SRINAGAR, India (AP) — The Indian army said Wednesday its troops have been battling for days against dozens of armed rebels who crossed the heavily militarized border from the Pakistan-controlled portion of the disputed Kashmir region into Indian-held territory.
The fighting — in which the Indian army said 12 militants had died in nine days — could complicate efforts by the Indian and Pakistani leaders to defuse tensions over their countries' rival claims to the Himalayan territory.
After decades of conflict between the nuclear-armed neighbors, Indian Prime Minister Manmohan Singh and Pakistan's Nawaz Sharif agreed Sunday in talks in New York that attacks in the region needed to stop. But while the Pakistani premier called the meeting a chance for a "new beginning," his Indian counterpart demanded that terrorist activity emanating from Pakistan cease before long-stalled peace talks could be resumed.
Lt. Gen. Gurmeet Singh, an Indian army commander in Kashmir, said soldiers first encountered up to 40 rebels on Sept. 24 in the abandoned village of Shala Bhata, near the U.N.-drawn Line of Control that divides the Kashmir region.
"There is no question of our territory being taken over," he said, but denied Indian media reports that Pakistani soldiers had occupied the village or any military outposts there.
"We're in total control of the operation," the commander said. "The reports of our posts being captured by the infiltrators are absurd."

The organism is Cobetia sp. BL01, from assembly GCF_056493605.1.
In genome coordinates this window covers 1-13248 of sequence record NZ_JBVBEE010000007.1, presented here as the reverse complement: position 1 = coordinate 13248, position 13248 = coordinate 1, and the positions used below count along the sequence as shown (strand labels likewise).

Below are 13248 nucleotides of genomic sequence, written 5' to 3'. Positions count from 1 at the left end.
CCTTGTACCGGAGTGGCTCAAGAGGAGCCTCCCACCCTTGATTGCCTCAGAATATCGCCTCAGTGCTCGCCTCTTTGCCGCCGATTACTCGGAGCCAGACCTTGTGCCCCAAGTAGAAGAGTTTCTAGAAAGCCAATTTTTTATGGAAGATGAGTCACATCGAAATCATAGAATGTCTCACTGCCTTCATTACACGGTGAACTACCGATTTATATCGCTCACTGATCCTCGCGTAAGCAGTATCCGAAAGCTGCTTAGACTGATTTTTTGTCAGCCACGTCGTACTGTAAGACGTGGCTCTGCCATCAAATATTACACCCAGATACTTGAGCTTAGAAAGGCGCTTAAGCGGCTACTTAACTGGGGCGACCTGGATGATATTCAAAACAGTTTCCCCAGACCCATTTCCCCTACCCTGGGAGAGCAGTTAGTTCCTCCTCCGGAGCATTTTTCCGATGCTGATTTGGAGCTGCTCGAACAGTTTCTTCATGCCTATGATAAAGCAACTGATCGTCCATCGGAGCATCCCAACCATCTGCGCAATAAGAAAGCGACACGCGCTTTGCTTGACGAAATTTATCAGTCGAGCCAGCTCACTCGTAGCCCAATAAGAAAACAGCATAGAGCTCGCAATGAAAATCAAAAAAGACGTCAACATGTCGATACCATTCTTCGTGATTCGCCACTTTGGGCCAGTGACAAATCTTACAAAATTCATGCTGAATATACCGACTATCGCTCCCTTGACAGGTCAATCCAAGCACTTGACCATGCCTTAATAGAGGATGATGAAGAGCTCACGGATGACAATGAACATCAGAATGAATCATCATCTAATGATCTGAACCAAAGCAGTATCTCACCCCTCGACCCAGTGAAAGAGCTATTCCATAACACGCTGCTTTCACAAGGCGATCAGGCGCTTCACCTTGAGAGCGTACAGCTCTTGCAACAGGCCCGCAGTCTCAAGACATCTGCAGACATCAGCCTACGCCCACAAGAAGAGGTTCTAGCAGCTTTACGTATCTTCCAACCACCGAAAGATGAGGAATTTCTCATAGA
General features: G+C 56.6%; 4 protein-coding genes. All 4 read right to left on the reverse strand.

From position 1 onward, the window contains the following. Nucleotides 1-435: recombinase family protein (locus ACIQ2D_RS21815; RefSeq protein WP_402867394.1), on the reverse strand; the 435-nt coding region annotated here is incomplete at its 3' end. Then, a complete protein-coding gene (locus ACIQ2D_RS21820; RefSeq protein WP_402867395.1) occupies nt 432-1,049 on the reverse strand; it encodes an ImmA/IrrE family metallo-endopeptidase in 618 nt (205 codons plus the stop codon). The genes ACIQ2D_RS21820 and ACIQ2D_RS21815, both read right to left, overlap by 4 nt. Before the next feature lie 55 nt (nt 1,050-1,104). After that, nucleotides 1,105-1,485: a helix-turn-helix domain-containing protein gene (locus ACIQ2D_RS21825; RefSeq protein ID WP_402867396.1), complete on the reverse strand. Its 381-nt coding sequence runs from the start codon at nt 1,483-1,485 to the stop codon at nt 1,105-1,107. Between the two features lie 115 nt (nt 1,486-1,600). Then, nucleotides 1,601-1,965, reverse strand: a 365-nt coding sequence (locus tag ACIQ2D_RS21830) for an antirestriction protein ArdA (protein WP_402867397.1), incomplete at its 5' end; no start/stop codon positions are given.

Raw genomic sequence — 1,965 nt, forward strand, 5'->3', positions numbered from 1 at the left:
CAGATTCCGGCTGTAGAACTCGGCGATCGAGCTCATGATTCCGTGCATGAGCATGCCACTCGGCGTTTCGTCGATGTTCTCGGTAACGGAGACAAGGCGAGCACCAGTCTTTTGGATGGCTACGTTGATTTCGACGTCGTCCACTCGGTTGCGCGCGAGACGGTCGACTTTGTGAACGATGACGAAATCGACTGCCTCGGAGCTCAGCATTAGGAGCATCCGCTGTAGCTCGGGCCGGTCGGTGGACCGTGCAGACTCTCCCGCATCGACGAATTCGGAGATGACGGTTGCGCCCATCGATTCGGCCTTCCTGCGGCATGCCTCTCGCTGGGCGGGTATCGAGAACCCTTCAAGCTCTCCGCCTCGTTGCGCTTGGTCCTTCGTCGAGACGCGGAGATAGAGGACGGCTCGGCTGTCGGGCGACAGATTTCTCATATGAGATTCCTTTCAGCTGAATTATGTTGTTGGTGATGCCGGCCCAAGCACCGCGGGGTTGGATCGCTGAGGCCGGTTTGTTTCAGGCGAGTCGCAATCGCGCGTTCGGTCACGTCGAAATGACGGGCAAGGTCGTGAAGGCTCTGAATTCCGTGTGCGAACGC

However, he suggested that some Pakistani special troops might be among the infiltrators, who he said were crossing at multiple points in the rugged forested region.
This gives "the indication that definitely there were some special troops" from Pakistan involved, he said. "This is quite different from the trend we have seen in the earlier infiltration attempts."
Typically, Indian officials report incidents involving a handful of alleged militants crossing at any time.
A Pakistani military official denied that Pakistani troops had crossed the border into Indian-controlled territory. He spoke on condition of anonymity in line with military policy.
There has been no independent confirmation of the commander's comments, made at a news conference Wednesday evening, or of the Indian media reports.
A senior police officer, however, said either militants or special Pakistani forces had occupied some forward posts in Shala Bhata village. The officer spoke on condition of anonymity because of the sensitivity of the matter.
Another senior police officer said there was "a lot of confusion" about what was happening on the ground, and that Indian authorities were working carefully to verify the facts because any official Pakistani involvement would constitute "an act of aggression, an act of war." He also spoke on condition of anonymity.
Singh, the Indian army commander, declined to say how many Indian troops were involved in the fighting, but denied media reports that the air force was assisting ground troops. He said five soldiers had been wounded in the fighting at Shala Bhata, about 150 kilometers (95 miles) northwest of Srinagar, the main city in Indian-held Kashmir.
India and Pakistan have fought two wars over control of Kashmir since they gained independence from Britain in 1947, while rebel groups have been fighting since 1989 for independence or for merger with neighboring Pakistan, though most resistance is now shown through street protests.
India has long accused Pakistan of training and arming Kashmiri militants. Pakistan denies this and says it only gives moral and diplomatic support.